Explaining the Categories of Knowledge of the Prophet ﷺ

Explaining the Categories of Knowledge of the Prophet ﷺ

Shaikh Dr. Haroon Sidat

Given the vast canon of ḥadīth literature available to us, it is important, nay, imperative, that we situate statements of the Prophet ﷺ in their right context. To take a statement related to him without paying due regard to how it should be categorised and understood can result in manifest injustice to our rich intellectual tradition. Not only can it lead to unnecessary burden on the individual and society (which was never the intent as I have mentioned elsewhere) but it is implicitly being an accomplice in dishonouring the Prophet. [1] Over a number of articles I want to look at one way of approaching and applying the ḥadīth canon, inṣhā’Allah. [2]

What has been related to us from the Prophet ﷺ can be placed in two broad categories: that which is part of propagating the message i.e. directly related to our guidance; and that which is not. As for the first one, we find the statement of God, may He be exalted:

وَمَا آتَاكُمُ الرَّسُولُ فَخُذُوهُ وَمَا نَهَاكُمْ عَنْهُ فَانتَهُوا

And whatever the Prophet has given you, take; and what he has forbidden you, refrain from.[3]

This includes four things:

  1. Knowledge in relation to eschatological matters, i.e. life after death and the wonders of the Malākūt (the angelic realm). This is based solely on revelation.
  2. Divine laws, the way of worshipping God, may He be exalted, and how the support of civilisation is to be achieved. Part of this is based on revelation while the other part is based on independent reasoning (ijtihād) of the Prophet ﷺ. The latter in essence is part of revelation too since the Prophet ﷺ was safeguarded from ever falling into error. It is not necessary that his independent reasoning is based on the Qu’rān; God, may He be exalted, taught him the purpose behind the divine law, the principles of facilitation, and laws and rulings from which he would then reveal and explain accordingly to humankind.
  3. Practical wisdom and beneficial purposes that did not have a defined limit or specific time, such as his explanation of what is included good character and what is not. Since God, may He be exalted, informed him of only the principles, he derived its wisdom (ḥikma) and general principles through independent reasoning.
  4. The virtues of actions and the status of those who excel in good deeds. Part of this is based on revelation while the other part is based on independent reasoning.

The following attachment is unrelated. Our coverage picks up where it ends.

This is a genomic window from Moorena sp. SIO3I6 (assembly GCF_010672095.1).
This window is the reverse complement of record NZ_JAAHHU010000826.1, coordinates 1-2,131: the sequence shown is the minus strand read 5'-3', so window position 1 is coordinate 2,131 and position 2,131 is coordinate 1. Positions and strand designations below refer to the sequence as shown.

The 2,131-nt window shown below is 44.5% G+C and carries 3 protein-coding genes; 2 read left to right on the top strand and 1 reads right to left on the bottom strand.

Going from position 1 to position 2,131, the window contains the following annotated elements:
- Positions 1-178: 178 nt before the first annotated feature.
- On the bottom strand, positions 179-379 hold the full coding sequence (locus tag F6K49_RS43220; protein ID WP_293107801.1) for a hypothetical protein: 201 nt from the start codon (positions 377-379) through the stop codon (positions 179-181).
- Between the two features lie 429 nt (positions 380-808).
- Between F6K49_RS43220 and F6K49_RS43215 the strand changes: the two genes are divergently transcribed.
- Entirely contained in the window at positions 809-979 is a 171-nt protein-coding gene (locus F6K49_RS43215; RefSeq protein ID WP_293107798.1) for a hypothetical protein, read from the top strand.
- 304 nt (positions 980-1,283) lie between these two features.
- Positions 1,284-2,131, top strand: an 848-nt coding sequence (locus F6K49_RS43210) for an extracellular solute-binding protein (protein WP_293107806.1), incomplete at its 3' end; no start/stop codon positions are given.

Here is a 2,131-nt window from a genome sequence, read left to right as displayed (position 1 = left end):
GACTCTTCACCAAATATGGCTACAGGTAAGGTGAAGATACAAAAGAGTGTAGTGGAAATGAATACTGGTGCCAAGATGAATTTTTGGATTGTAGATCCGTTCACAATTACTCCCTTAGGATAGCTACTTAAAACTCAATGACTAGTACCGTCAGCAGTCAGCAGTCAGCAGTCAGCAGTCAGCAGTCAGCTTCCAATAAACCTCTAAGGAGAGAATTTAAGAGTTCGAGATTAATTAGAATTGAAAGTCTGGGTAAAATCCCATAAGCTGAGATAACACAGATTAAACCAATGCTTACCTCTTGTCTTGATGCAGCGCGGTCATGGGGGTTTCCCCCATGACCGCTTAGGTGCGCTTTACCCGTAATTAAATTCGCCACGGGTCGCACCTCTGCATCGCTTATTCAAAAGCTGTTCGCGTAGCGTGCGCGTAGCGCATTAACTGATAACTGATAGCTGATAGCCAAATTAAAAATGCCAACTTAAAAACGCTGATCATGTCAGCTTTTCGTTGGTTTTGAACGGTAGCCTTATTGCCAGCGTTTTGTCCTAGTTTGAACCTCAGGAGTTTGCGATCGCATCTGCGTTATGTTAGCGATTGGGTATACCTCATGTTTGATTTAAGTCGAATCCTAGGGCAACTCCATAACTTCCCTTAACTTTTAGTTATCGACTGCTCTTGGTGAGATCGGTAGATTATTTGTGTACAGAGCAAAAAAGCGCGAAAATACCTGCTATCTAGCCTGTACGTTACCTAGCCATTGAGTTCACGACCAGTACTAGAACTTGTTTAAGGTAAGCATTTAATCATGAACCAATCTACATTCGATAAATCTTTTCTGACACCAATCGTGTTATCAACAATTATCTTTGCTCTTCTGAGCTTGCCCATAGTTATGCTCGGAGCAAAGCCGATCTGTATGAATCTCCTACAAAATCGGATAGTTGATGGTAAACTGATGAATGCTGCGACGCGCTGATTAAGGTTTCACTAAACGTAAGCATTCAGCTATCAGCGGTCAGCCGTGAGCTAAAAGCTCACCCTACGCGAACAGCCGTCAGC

As for the second one, i.e. that which is not part of propagating the message; rather it forms part of his personal opinions. In such matters, it is not compulsory to follow them. We find the following instance:

حَدَّثَنَا عَبْدُ اللَّهِ بْنُ الرُّومِيِّ الْيَمَامِيُّ، وَعَبَّاسُ بْنُ عَبْدِ الْعَظِيمِ الْعَنْبَرِيُّ، وَأَحْمَدُ بْنُ، جَعْفَرٍ الْمَعْقِرِيُّ قَالُوا حَدَّثَنَا النَّضْرُ بْنُ مُحَمَّدٍ، حَدَّثَنَا عِكْرِمَةُ، – وَهُوَ ابْنُ عَمَّارٍ – حَدَّثَنَا أَبُو النَّجَاشِيِّ، حَدَّثَنِي رَافِعُ بْنُ خَدِيجٍ، قَالَ قَدِمَ نَبِيُّ اللَّهِ صلى الله عليه وسلم الْمَدِينَةَ وَهُمْ يَأْبُرُونَ النَّخْلَ يَقُولُونَ يُلَقِّحُونَ النَّخْلَ فَقَالَ ” مَا تَصْنَعُونَ ” . قَالُوا كُنَّا نَصْنَعُهُ قَالَ ” لَعَلَّكُمْ لَوْ لَمْ تَفْعَلُوا كَانَ خَيْرًا ” . فَتَرَكُوهُ فَنَفَضَتْ أَوْ فَنَقَصَتْ – قَالَ – فَذَكَرُوا ذَلِكَ لَهُ فَقَالَ ” إِنَّمَا أَنَا بَشَرٌ إِذَا أَمَرْتُكُمْ بِشَىْءٍ مِنْ دِينِكُمْ فَخُذُوا بِهِ وَإِذَا أَمَرْتُكُمْ بِشَىْءٍ مِنْ رَأْىٍ فَإِنَّمَا أَنَا بَشَرٌ

Rāfi’ bin Khadīj reported that Prophet ﷺ, came to Medina and the people had been grafting the trees. He said: What are you doing? They said: We are grafting them, whereupon he said: It may perhaps be good for you if you do not do that, so they abandoned this practice (and the date-palms) began to yield less fruit. They made a mention of it (to the Prophet ﷺ), whereupon he said: I am a human being, so when I command you about a thing pertaining to religion, do accept it, and when I command you about a thing out of my personal opinion, keep it in mind that I am a human being.[4]

Another instance in the case of pollinating the palms, has the following: